The Efficiency of Equity-Linked Compensation: Understanding the Full Cost of Awarding Executive Stock Options
Harvard Business School Working Paper No. 00-056
47 Pages Posted: 4 Apr 2000
Date Written: March 2000
Finance theory has long recognized that the incentive-alignment benefits from equity-linked compensation plans are inevitably tempered by certain deadweight costs to the firm, but relatively little empirical work has been devoted to identifying and measuring those costs. Boards and their compensation advisors attempt to measure the value of the compensation packages they award, rarely studying the real cost of such plans, measured as the difference between the market value of the instruments granted and the value managers place on those instruments. This value difference arises because incentive plans compel managers to hold sub-optimal portfolios. Sub-optimality occurs when managers prefer to hold a contingent claim on the firm's stock that differs from the one the compensation plan forces them to hold; financial engineering can, in principle, mitigate this cost. Sub-optimality also results from the manager's loss of full portfolio diversification. This latter source of sub-optimality is an unavoidable deadweight cost: to align incentives, the firm's managers must have concentrated exposures to that firm's specific risks, but this forced concentrated exposure prevents the manager from optimal portfolio diversification. As a consequence, undiversified managers value stock or options at less than their market price, for equilibrium market returns, determined by well-diversified investment strategies, do not fully compensate managers for their exposure to the firm's total stock price volatility. The firm, therefore, always faces a tradeoff between the benefit of aligning managerial incentives, and the cost of paying managers with instruments that the firm could otherwise issue at a higher price in the market. This paper derives a method to measure the deadweight cost associated with inefficient diversification, and then estimates its magnitude for a broad spectrum of firms. Empirically, this deadweight cost is quite large, particularly in rapidly growing, entrepreneurial-based firms. For Internet firms, the estimated value of stock options to undiversified managers is only 53% of their cost to the firm, prompting questions of whether compensation plans in such firms are weighted too heavily towards incentive-alignment to be cost effective. This result also has a further implication for those who interpret insider sales as signals of firm overvaluation: namely, managers can believe that their firm's stock is substantially undervalued by the market, and still prefer to sell stock, whenever they are not restricted from doing so.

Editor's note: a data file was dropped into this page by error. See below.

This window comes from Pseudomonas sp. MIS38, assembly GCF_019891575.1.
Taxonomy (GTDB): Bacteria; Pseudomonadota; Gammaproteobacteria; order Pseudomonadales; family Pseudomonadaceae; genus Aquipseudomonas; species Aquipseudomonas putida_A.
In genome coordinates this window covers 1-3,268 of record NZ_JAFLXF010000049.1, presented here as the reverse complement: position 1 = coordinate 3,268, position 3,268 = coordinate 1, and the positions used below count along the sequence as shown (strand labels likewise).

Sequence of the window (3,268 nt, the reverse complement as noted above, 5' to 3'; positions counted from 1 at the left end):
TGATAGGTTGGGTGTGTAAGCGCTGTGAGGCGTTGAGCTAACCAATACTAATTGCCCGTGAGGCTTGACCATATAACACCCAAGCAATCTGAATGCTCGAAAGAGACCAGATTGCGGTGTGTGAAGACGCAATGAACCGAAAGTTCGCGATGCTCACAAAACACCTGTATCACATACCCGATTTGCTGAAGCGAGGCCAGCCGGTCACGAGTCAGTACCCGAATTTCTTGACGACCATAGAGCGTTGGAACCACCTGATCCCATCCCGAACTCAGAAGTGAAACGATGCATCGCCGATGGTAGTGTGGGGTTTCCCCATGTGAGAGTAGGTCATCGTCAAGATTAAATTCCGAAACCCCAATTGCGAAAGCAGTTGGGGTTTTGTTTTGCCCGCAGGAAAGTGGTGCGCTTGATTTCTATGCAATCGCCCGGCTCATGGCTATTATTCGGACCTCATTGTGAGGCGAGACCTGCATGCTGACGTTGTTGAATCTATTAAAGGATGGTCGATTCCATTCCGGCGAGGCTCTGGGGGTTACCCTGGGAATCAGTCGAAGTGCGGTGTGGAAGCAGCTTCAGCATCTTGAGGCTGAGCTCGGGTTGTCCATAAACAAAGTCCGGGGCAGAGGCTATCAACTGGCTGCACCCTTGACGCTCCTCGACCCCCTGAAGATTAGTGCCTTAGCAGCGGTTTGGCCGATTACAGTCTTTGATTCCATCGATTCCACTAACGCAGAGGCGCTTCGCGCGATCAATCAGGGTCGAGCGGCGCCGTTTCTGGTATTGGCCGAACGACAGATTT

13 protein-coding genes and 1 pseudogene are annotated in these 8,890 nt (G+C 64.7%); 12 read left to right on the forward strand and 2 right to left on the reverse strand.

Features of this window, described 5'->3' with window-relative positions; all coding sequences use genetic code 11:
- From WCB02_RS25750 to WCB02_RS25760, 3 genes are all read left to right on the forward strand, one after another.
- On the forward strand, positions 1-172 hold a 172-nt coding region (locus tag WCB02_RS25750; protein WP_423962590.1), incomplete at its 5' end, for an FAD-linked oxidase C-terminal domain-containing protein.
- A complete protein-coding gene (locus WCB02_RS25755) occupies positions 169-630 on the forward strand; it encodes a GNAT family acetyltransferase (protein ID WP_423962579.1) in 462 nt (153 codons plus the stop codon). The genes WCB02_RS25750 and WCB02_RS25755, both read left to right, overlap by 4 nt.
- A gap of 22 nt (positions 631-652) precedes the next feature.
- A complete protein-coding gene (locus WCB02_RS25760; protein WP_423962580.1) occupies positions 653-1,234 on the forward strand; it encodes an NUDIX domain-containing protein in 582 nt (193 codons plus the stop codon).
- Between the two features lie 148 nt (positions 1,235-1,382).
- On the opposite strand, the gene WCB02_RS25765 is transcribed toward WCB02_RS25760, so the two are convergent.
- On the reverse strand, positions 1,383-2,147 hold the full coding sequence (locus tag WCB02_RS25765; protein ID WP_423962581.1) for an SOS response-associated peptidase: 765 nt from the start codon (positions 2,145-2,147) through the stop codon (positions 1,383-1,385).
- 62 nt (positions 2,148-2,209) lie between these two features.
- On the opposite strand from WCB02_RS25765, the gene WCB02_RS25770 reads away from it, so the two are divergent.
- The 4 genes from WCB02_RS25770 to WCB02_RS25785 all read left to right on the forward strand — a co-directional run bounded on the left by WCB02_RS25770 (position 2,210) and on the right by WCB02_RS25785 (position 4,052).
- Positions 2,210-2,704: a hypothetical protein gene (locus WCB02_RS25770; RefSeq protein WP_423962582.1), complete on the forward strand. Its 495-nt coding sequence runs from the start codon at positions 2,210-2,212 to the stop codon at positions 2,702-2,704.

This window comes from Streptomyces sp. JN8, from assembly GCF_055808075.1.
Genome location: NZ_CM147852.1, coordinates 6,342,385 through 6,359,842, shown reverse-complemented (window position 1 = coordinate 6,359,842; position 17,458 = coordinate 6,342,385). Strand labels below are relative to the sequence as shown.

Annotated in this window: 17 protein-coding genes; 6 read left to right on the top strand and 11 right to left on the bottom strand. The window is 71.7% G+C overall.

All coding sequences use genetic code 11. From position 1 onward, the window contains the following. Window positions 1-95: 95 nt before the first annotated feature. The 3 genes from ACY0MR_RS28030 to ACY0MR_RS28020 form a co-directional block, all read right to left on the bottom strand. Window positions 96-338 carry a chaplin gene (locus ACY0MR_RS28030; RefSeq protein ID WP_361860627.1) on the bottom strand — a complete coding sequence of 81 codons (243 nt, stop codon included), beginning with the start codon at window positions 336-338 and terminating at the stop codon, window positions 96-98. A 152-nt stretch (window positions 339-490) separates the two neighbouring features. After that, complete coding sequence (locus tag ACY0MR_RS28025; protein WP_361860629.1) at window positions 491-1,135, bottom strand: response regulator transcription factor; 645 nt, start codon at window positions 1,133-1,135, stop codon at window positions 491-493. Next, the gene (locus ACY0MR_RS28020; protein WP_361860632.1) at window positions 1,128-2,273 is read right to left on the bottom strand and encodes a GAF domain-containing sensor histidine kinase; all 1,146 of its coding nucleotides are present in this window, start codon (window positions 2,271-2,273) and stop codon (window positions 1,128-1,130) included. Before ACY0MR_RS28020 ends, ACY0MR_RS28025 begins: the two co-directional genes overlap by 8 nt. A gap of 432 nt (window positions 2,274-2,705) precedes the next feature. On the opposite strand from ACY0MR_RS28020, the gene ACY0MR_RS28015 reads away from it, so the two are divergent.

JEL Classification: G30, G32, G34, J33, G11, G14
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